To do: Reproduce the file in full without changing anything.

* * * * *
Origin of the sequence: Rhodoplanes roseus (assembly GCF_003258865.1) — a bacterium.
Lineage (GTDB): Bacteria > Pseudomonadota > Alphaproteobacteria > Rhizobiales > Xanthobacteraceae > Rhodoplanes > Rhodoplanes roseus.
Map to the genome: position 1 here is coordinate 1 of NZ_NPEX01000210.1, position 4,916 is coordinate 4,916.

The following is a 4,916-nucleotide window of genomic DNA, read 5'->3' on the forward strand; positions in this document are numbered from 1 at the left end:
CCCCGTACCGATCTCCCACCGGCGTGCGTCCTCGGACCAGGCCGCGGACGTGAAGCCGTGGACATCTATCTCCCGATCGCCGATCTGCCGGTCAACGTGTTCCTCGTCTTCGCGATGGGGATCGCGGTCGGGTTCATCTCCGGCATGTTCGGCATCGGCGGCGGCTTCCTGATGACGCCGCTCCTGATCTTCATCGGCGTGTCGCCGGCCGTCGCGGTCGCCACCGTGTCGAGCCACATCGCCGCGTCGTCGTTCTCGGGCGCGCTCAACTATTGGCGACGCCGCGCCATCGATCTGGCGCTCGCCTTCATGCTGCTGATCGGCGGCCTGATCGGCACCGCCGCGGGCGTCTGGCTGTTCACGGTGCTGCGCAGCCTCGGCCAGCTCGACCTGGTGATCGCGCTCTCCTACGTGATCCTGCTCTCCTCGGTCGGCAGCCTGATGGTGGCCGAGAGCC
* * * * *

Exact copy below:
Origin of the sequence: Rhodoplanes roseus (assembly GCF_003258865.1) — a bacterium.
Lineage (GTDB): Bacteria > Pseudomonadota > Alphaproteobacteria > Rhizobiales > Xanthobacteraceae > Rhodoplanes > Rhodoplanes roseus.
Map to the genome: position 1 here is coordinate 1 of NZ_NPEX01000210.1, position 4,916 is coordinate 4,916.

The following is a 4,916-nucleotide window of genomic DNA, read 5'->3' on the forward strand; positions in this document are numbered from 1 at the left end:
CCCCGTACCGATCTCCCACCGGCGTGCGTCCTCGGACCAGGCCGCGGACGTGAAGCCGTGGACATCTATCTCCCGATCGCCGATCTGCCGGTCAACGTGTTCCTCGTCTTCGCGATGGGGATCGCGGTCGGGTTCATCTCCGGCATGTTCGGCATCGGCGGCGGCTTCCTGATGACGCCGCTCCTGATCTTCATCGGCGTGTCGCCGGCCGTCGCGGTCGCCACCGTGTCGAGCCACATCGCCGCGTCGTCGTTCTCGGGCGCGCTCAACTATTGGCGACGCCGCGCCATCGATCTGGCGCTCGCCTTCATGCTGCTGATCGGCGGCCTGATCGGCACCGCCGCGGGCGTCTGGCTGTTCACGGTGCTGCGCAGCCTCGGCCAGCTCGACCTGGTGATCGCGCTCTCCTACGTGATCCTGCTCTCCTCGGTCGGCAGCCTGATGGTGGCCGAGAGCC